Udvar-Házy

Udvar-Házy

The industry that Century City-based Air Lease Corp. operates in is in critical condition. 

Air passenger counts are down by two-thirds from a year ago, and with the Covid pandemic worsening, the industry will likely take years to recover.


But Air Lease itself appears to be back on track. The aircraft leasing company has managed to put together three lease deals in the last two months, and its stock price has bounced back to pre-pandemic levels.


Air Lease announced Nov. 23 that it has leased 13 Boeing 737-9 aircraft to Alaska Airlines Inc. That was followed four weeks later with announcements of two smaller lease deals, one with budget Turkish air carrier Pegasus Airlines and the other with Japan-based airline Peach Aviation Ltd.


Meanwhile, Air Lease’s stock price has climbed steadily over the last couple months, rising 63% from a low point on Oct. 30 to close at $44.42 on Dec. 31 — its highest level since Jan. 22, 2020. 


Investors, it seems, are betting that much of the pandemic’s impact is in the rear-view mirror for Air Lease. “We think the worst is most likely over for the company as they were able to place aircraft from their order book this year,” Helane Becker, aviation analyst with New York-based Cowen Inc., said late last month.


Unlike its airline customers that have endured major financial hits as passenger traffic plummeted last spring before slowly and fitfully recovering, Air Lease has been better able to weather the Covid storm.


As an aircraft leasing company, Air Lease provides airlines a more affordable option to buying aircraft outright from the world’s two major aircraft manufacturers: Boeing and Airbus. A single Boeing 737-9 aircraft, for example sold on the open market for an average price of $112 million as of August, according to website Statista.


Air Lease is one of several dozen aircraft leasing companies worldwide, including Dublin-based AerCap Holdings and General Electric Capital Aviation Services, a subsidiary of GE Capital.


During the Covid crisis, Air Lease has functioned somewhat like a financial lender to airlines. It has allowed many carriers to negotiate deferments of up to a year on lease payments and has helped airlines reduce their overhead by leasing them more fuel-efficient planes.


Air Lease has taken a hit on the lease deferrals but has managed to avoid severe financial losses. In its third-quarter earnings release, the company reported, “Through Nov. 9, we have agreed to defer approximately $201.5 million in lease payments, of which $59.8 million or 30% of the total deferrals have been repaid.”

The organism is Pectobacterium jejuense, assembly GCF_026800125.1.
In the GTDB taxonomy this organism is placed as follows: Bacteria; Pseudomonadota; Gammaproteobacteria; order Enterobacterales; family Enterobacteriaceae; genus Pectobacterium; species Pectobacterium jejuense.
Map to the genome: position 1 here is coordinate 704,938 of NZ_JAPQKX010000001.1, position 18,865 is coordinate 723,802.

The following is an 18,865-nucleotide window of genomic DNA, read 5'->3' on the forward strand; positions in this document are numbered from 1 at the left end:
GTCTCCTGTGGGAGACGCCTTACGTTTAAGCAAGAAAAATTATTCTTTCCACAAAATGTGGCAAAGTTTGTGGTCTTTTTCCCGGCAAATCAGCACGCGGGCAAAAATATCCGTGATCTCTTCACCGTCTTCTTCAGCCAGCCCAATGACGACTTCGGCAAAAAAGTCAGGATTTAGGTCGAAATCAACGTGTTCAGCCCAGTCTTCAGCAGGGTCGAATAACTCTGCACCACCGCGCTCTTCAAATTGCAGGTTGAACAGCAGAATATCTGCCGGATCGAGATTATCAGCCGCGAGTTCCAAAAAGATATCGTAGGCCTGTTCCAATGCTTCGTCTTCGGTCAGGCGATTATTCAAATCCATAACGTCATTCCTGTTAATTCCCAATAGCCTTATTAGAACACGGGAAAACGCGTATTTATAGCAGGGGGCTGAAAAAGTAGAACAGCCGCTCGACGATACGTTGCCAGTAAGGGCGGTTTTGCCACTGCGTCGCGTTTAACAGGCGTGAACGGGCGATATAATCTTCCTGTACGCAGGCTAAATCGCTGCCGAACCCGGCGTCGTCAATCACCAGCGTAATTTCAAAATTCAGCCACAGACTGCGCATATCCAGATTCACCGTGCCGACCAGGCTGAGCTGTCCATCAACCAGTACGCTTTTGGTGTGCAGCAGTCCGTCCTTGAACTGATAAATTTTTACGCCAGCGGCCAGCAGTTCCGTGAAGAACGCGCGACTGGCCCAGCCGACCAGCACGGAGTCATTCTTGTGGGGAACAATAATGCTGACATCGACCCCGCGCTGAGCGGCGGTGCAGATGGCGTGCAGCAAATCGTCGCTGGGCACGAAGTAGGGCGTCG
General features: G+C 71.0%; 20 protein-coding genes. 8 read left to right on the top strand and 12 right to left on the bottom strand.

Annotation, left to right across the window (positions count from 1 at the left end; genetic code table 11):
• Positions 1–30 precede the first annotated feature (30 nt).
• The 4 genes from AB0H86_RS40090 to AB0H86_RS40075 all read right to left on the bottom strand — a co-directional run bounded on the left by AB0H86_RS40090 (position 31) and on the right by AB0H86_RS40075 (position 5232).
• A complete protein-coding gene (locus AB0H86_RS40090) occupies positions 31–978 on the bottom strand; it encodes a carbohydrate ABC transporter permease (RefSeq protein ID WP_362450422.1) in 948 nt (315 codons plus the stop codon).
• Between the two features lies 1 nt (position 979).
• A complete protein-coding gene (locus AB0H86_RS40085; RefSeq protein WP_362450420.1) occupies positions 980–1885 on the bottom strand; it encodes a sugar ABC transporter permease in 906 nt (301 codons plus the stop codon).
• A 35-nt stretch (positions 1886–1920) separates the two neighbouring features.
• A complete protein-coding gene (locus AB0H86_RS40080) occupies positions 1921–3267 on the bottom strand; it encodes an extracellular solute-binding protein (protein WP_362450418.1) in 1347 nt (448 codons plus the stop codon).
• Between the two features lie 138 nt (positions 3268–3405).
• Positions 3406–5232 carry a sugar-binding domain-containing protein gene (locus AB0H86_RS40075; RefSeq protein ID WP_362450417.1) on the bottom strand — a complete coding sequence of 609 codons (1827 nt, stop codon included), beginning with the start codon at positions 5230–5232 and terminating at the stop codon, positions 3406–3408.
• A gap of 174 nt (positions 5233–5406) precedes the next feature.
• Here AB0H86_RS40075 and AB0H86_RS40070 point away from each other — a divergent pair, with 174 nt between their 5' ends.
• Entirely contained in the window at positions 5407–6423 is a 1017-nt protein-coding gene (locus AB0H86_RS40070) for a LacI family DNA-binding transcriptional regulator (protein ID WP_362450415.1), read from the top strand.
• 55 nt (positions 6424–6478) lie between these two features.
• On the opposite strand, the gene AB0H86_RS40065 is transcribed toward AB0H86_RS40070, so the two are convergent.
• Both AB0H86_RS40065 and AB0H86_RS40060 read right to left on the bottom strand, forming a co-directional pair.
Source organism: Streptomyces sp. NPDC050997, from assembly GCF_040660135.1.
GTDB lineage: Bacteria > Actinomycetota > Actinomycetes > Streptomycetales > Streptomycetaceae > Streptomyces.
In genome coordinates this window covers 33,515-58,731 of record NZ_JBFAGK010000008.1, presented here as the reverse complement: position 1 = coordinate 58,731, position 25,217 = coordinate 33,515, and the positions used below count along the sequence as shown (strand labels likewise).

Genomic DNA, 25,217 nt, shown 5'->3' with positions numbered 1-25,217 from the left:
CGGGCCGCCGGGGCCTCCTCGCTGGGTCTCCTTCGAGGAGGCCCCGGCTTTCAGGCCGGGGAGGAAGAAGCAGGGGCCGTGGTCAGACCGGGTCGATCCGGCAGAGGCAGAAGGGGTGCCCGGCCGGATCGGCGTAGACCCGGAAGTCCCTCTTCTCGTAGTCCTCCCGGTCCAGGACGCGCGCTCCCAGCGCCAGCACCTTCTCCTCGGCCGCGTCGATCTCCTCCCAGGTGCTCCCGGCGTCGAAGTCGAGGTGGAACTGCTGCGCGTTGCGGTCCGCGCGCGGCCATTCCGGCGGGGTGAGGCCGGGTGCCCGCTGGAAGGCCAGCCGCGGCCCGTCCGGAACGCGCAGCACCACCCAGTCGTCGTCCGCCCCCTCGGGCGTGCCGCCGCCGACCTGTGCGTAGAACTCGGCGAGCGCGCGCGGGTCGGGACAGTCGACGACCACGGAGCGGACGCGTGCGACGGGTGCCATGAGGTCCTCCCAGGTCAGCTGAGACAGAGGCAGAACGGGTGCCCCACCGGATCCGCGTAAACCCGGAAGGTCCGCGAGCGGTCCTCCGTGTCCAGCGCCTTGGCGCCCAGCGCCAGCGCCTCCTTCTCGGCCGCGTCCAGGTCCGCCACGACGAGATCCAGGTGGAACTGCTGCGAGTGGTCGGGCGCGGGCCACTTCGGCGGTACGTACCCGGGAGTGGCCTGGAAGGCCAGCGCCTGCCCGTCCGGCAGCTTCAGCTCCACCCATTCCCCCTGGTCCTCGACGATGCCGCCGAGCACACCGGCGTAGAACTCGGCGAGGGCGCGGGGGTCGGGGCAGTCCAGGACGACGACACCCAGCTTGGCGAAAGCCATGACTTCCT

According to that same earnings release, lease deferrals “only represented approximately 3% of our total available liquidity as of Sept. 30.” In other words, the company had enough cash reserves on hand to withstand the hit.


‘Opportunity to modernize’

Simultaneously, Air Lease has been arranging new aircraft leasing deals with several airlines that are seeking lower cost overheads in the difficult months and years to come.

“Our conversations with airlines around the world indicate that they are using this as a onetime opportunity to resize and modernize their fleets,” Air Lease Chief Executive John Plueger said in the company’s third-quarter conference call with analysts.


One of Air Lease’s biggest lease deals was with Alaska Airlines for 13 Boeing 737-9 aircraft, to be delivered by the end of 2022. 


According to Brad Tilden, chief executive of Alaska Air Group, the SeaTac, Wash.-based parent of Alaska Airlines, the carrier sold some older planes and replaced them with newer, more fuel-efficient aircraft. “We found an opportunity to sell 10 planes that are not in our long-term plans and replace them with 13 of the most efficient narrow-body aircraft available,” Tilden said in the deal announcement.


An Air Lease deal with Turkey-based Pegasus was smaller but more complex. Pegasus agreed to lease one new Airbus A321-200neo plane, with delivery set for 2023. To alleviate an immediate cash crunch, Pegasus agreed to sell four Boeing 737-800s in its fleet to Air Lease in a sale-leaseback transaction. 


With the 737-800 selling for an average price of about $106 million in August, according to Statista, that gave Pegasus immediate access to an estimated $400 million in cash.


“This deal aligns with Pegasus Airlines’ fleet modernization and rationalization efforts to advance the airline’s environmental, financial and operational performance,” Air Lease Executive Chairman Steven Udvar-Házy said in the deal announcement.


Encouraging signs

Air Lease also announced on Dec. 22 the delivery of the first of four aircraft it has agreed to lease to low-cost Osaka, Japan-based Peach Aviation. The first two aircraft are from Airbus Group’s A320-200neo series, while the final two aircraft — set for delivery by the end of next year — are from the Leiden, Netherlands-based manufacturer’s A321-200neo series.

“This most recent transaction by (Air Lease) in the Japanese market demonstrates our commitment to environmental sustainability with the most modern, fuel-efficient aircraft,” Udvar-Hazy said.


Looking forward, Cowen analyst Becker said this year should see gradual improvement in the airline industry — and that, she said, bodes well for Air Lease.


“We find these deals encouraging because it suggests that airlines are willing to plan for new aircraft deliveries in the next few years,” Becker said. “They obviously believe the worst may be ending for them as well.

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